Military prefers to broker power rather than seize it

Military prefers to broker power rather than seize it
Ms Yingluck talking to army chief Prayuth Chan-ocha (second from left) in Bangkok on Tuesday. A dialogue on Sunday between her and protest leader Suthep Thaugsuban was brokered by the military.

When Thai Prime Minister Yingluck Shinawatra and protest leader Suthep Thaugsuban met on Sunday for half an hour, the dialogue was brokered by the military. Present at the table were Thailand's army, navy and air force chiefs.

Significantly, no top police brass were invited. The police may be a powerful force and aligned with Ms Yingluck, but the armed forces have the real power to decide if a government stays or goes. Thailand's military has led 19 coups or attempted coups since 1932, the year the country adopted democracy.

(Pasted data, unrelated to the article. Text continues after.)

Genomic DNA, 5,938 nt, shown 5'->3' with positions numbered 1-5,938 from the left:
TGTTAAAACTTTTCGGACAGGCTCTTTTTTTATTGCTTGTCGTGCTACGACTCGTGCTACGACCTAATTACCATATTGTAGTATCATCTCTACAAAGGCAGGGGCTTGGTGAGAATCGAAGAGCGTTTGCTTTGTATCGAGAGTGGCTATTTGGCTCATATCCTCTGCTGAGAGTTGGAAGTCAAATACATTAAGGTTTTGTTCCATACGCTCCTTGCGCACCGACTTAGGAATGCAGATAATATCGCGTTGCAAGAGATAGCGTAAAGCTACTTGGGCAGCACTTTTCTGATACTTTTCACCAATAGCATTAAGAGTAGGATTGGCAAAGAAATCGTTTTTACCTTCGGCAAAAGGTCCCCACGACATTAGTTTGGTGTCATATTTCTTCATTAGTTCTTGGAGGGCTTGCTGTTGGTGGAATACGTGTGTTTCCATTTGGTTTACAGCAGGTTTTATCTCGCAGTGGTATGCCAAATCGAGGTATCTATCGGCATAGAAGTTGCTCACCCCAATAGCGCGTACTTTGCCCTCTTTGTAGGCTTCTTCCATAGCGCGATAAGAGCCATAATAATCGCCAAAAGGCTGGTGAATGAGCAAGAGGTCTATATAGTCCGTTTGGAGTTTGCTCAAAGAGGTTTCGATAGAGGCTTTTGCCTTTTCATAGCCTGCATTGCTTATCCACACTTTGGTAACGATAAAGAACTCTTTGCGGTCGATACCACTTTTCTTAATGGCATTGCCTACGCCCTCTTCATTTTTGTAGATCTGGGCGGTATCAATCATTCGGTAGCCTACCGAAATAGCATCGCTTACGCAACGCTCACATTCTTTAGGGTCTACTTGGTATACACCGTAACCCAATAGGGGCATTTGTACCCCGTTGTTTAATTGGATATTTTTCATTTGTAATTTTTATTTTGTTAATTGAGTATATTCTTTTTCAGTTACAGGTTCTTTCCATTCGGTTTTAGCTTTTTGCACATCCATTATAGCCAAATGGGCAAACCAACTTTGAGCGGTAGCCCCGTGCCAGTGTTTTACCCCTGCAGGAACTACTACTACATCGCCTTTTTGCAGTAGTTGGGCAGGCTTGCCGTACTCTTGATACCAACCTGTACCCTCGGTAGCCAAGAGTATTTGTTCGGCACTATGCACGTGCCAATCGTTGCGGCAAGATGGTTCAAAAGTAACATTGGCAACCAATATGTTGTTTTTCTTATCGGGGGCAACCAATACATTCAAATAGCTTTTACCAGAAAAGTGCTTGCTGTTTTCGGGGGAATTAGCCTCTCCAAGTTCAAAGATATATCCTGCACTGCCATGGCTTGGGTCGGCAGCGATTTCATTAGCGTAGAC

Sunday's message was clear - the military remains possibly the most significant power broker in Thailand, but it would rather avoid a situation in which it is forced to seize power again.

Colonel Artcha Boongrapu, a military-civil relations specialist at the armed forces' Supreme Command, told The Straits Times in an interview: "The army doesn't want to keep going back to square one. Everyone wants to move the country forward. The army is best as a defensive force; they are not supposed to run the economy, or be politicians."

The last coup in 2006 led to an inept one-year administration, spawned the massive pro-Thaksin Shinawatra, anti-coup "red shirt" movement, and drew international disapproval.

The army also led the crackdown on the red shirts in 2010, when almost 100 died in clashes in Bangkok between troops and civilians. That bloody summer showed that if the army were to seize power again, many would resist. Not a shot was fired in the 2006 coup; the next one might be different.

On Tuesday, tension in Bangkok abated when protesters were allowed to occupy the Government House and police headquarters in a temporary, face-saving truce just ahead of the King's birthday.

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